Myths & Facts About Your Bones
Bones not only give the body its structure, but also make it rigid, help it stay erect and support its movement.1 Bones also protect the internal organs from external damage. For example, the skull guards the cerebrum, while the ribs shield the heart, lungs and liver. Further, bones also produce red platelets, which carry proteins and oxygen to tissues in the body, and white platelets which help fight infections and contaminations. Wish to know your bones better? Following are some myths and facts about your bones:
Common Myths About Bones
Colas And Soft Drinks Break The Bone
Since ages, soft drinks have been blamed for causing weakening and breaking of bones. However, studies have shown that the phosphorus and caffeine in colas can weaken, but not break the bones. The carbonation in sodas doesn’t hurt the bones, but this doesn’t mean that colas are healthy. One should instead opt for drinks like fortified orange juice and milk, which provide the bones with extra dose of calcium that help to strengthen the bones.
The Funny Bone Is An Actual Bone
Unlike its name, funny bone is actually not a bone. It is a nerve, which runs down the upper arm to inside of the elbow. It is because of this nerve that people experience a strange type of sensation or pain when they hit their elbow in a particular spot.
All The Bones In The Body Are Inter-Connected
Contrary to what most believe, not each bone in the body are connected with the others. The U-molded bone at the base of the tongue is only bone in the body which isn’t connected to any other bone.
Fingers Contain The Smallest Bone In The Body
No, the smallest bone of the body is not in the fingers. The stirrup is a little bone behind the eardrum which is the tiniest of all bones. It is only 2.5 to 3.3 mm long, which is slightly bigger than a fruit fly. The longest bone in the body happens to be the femur, which starts from the pelvis and goes up till the knee.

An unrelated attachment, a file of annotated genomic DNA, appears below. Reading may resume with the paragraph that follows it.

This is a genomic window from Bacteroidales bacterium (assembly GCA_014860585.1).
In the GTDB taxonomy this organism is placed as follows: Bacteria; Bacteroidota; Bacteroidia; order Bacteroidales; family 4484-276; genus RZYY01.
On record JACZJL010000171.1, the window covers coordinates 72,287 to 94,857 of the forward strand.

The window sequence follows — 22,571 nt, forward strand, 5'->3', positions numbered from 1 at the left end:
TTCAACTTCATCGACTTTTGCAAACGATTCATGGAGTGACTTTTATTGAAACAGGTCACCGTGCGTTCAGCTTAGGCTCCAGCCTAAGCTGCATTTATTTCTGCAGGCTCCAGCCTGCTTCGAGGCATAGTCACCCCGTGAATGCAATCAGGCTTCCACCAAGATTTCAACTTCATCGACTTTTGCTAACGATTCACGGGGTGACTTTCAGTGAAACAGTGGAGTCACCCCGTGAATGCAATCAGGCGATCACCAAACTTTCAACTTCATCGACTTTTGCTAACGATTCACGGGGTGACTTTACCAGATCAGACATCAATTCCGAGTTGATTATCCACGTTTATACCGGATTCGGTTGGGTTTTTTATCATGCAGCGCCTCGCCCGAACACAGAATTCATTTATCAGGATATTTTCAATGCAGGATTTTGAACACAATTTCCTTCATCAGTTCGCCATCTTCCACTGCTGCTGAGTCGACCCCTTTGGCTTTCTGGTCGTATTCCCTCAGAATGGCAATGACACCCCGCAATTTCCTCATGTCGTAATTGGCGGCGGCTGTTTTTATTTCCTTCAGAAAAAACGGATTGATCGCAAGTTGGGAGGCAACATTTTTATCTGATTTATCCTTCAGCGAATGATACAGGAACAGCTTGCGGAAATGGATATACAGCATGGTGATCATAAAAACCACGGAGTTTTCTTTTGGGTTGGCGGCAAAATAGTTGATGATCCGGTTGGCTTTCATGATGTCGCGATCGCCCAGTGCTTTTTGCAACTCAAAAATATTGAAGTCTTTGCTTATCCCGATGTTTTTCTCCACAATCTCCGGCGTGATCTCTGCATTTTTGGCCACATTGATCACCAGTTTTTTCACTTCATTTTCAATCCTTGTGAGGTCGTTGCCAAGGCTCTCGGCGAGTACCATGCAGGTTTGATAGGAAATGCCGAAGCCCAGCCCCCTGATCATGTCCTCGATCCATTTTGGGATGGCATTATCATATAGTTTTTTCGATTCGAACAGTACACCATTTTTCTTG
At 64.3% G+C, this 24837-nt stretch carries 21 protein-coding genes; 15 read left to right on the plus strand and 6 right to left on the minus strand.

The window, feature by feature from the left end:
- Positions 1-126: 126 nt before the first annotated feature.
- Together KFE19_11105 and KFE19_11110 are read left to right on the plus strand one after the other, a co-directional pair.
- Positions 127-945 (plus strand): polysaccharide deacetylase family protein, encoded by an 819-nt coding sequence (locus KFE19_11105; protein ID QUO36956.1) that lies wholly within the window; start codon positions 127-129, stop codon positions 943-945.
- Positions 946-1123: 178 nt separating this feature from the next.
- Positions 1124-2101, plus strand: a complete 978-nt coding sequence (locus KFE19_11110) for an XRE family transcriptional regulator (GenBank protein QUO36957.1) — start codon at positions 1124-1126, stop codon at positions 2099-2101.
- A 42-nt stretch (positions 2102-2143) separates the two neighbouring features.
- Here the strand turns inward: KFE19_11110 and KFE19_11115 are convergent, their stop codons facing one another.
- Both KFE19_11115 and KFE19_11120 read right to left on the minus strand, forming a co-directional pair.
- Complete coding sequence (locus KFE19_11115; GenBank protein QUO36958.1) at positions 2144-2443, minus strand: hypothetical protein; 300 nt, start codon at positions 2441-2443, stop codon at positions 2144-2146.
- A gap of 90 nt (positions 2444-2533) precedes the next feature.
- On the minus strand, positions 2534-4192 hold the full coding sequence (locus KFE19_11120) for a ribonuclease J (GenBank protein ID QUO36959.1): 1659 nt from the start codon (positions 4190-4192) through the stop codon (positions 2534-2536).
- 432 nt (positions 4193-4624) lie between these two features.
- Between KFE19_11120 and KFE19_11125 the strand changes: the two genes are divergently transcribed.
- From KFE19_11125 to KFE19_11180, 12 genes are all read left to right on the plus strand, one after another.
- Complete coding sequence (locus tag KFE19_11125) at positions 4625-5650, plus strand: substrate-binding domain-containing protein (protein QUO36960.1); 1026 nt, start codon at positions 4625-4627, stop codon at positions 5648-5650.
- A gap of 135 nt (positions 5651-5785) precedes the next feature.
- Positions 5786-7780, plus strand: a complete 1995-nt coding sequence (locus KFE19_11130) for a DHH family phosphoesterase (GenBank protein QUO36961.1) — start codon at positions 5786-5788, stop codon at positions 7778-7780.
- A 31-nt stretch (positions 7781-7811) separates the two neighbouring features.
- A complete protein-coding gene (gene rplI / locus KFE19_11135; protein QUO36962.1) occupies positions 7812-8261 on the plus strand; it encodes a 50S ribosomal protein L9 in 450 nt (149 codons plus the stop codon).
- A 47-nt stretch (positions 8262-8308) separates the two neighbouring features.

Some Interesting Facts About Your Bones
Babies Have More Bones Than Adults
A newborn has around 300 bones. As the child grows and develops, some of their bones fuse. Certain bones in the newborn are formed of delicate, adaptable tissues known as ligaments, which gradually get replaced by hard bones as the baby grows. For this reason, adults just have 206 bones.
Bones Stop Growth During Youth Years
Bones stop growing in the late 20s. Bone development stalls when one becomes a fully grown up adult. As one grows older, their bones start to lose their thickness, become more slender and break more easily. One can keep their bones healthy by taking optimal amounts of calcium and vitamin D, and by doing regular weight bearing activities like jogging, walking etc.
Collar Bone Is Most Prone To Fractures
Collar bone, also known as Clavicle, tops the list of bones prone to breaks and fractures. This bone can get fractured easily when one falls on their hand or arm, or gets hit in the shoulder. Fractures are also common in the hands and arms, because they are used frequently to stop a fall.
Smoking Is Bad For The Bones
Cigarettes not only harm the lungs and heart, but are also terrible for the bones. Cigarettes contain nicotine and other harmful chemicals which decrease the levels of vitamin D in the body and also make it difficult for the body to absorb calcium efficiently. It is advisable to quit smoking for ensuring good bone and overall health.2
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